There were instances where the bishop issued a letter reiterating the role of MedNet and its team to clarify the process. He was also present, along with the concerned priests, when the findings of the study were presented in a multistakeholder forum. He listened to the views, feelings, and proposals of the attendees. The bishop also supported the agreement of all the parties to proceed to a mediation process to address data conflicts. The parties requested the Conflict Mapping Team to act as mediators. This showed that the team earned the trust of the parties to facilitate their joint problem-solving process.

Earning the trust of the parties in the conduct of the conflict mapping and mediation process

The support of the bishop was very crucial. However, the team had to continually build and deepen the trust of all the stakeholders while doing its work. How were these done?

  1. Being present in all the agreed meetings despite the distance (team members were from Manila and Davao City). Presence also meant full attention in actual discussions, use of active listening and nonviolent communication skills in steering the exchanges, taking down notes, and providing them summaries of previous meetings to facilitate their recollection of matters already addressed, and next steps to be discussed and agreed upon.

  2. Onsite visits even in very remote and mountainous areas to get a sense of the situation, interact with local leaders through focus group discussions, giving opportunity for the team to understand better their concerns and how the project would impact their lives.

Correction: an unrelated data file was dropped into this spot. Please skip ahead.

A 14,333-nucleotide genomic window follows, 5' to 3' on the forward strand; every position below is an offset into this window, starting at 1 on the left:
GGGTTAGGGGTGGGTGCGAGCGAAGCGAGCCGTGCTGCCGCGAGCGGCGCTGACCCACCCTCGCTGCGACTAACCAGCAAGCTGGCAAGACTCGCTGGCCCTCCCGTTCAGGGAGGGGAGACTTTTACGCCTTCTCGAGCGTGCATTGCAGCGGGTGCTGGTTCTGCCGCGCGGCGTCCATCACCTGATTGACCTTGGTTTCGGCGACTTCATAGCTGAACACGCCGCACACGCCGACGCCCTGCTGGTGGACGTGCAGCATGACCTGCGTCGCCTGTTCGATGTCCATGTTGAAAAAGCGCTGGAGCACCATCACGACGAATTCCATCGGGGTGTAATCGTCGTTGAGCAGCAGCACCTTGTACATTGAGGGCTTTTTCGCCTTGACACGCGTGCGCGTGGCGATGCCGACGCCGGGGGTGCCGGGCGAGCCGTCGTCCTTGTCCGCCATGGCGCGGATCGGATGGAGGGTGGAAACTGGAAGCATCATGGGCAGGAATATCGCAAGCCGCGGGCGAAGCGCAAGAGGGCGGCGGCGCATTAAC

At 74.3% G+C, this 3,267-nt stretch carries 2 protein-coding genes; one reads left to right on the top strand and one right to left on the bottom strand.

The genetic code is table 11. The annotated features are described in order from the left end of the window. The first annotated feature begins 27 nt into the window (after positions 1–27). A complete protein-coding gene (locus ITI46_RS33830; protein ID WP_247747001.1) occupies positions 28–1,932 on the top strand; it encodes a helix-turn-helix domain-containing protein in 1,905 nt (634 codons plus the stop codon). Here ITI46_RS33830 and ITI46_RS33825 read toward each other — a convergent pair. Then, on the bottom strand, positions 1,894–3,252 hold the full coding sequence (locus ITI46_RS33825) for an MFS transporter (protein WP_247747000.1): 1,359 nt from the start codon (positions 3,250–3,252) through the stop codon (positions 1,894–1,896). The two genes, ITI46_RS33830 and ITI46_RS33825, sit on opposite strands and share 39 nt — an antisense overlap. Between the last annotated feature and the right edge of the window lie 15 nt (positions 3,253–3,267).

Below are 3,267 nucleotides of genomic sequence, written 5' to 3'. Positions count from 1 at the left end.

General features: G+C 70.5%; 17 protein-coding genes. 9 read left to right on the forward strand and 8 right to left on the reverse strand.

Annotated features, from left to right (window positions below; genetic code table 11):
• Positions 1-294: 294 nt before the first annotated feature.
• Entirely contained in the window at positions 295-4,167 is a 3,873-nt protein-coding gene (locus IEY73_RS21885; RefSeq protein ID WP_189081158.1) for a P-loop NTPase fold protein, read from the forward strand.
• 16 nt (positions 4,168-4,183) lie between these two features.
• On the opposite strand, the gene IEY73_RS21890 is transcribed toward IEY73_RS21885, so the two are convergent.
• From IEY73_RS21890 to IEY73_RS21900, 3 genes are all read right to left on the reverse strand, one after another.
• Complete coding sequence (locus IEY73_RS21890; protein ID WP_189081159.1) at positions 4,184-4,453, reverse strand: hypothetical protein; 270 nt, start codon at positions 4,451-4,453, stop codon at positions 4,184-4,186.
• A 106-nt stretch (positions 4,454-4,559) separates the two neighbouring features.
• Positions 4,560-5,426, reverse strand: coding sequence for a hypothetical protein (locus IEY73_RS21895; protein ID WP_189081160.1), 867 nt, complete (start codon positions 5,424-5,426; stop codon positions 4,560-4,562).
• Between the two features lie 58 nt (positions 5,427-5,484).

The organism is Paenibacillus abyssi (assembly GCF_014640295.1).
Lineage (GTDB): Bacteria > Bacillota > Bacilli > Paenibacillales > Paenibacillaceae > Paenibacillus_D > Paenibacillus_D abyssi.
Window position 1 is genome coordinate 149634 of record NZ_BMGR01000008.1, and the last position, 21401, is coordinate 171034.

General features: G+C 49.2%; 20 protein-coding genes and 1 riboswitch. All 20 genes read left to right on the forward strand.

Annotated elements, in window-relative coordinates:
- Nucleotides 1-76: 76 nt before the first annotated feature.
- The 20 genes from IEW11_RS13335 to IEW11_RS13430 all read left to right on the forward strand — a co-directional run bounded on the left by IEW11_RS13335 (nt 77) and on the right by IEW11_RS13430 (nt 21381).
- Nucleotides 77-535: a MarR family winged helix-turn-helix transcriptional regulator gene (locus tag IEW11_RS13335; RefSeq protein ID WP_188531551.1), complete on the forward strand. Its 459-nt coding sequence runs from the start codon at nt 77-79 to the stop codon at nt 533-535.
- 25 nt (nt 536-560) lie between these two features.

3. Demonstrating genuine concern on the interest of stakeholders to be listened to and be assisted in their joint search for a better solution to at least some of their immediate concerns.

  4. Being patient, open, flexible, adaptable, and accessible, given the diverse cultural and educational backgrounds of the stakeholders.

  5. Treating the parties equally, allowing them ample space and time to express their thoughts and feelings.

  6. Clarifying the mediation process to the stakeholders, our role as third party and impartial intervenor, and always reminding ourselves of such crucial role by assessing how we handled ourselves after every meeting.

  7. Being honest and transparent of our limitations, humble to accept mistakes or clarify issues or terms used that need to be understood within their context. Assumptions need to be avoided.

  8. Paying attention to logistical details such as meeting venues where parties feel safe, comfortable, and confidentiality assured; provision of food no matter how simple.

  9. Clarity of communication channels as agreed upon by all parties, especially for those without access to mobile phones.

  10. Attention to the security of the team considering that the areas visited were conflict-affected (strong presence of the New People’s Army).

  11. Strengthening inner peace, positivity, and seeing meaning in the responsibility as part not just of an advocacy to help conflict-affected communities resolve their differences but of one’s spiritual purpose in life. Through this, difficult challenges were overcome.

Caroliza Tulod-Peteros is a member and trainer in MedNet. She is a social development practitioner with more than 20 years of experience in mediation and an accredited OADR trainer in the field of alternative dispute resolution, a third-party facilitator, and a researcher in areas of human rights, gender, and peace building.


This article is part of the August 2022 issue of The Mediator. Email us at for regular subscription.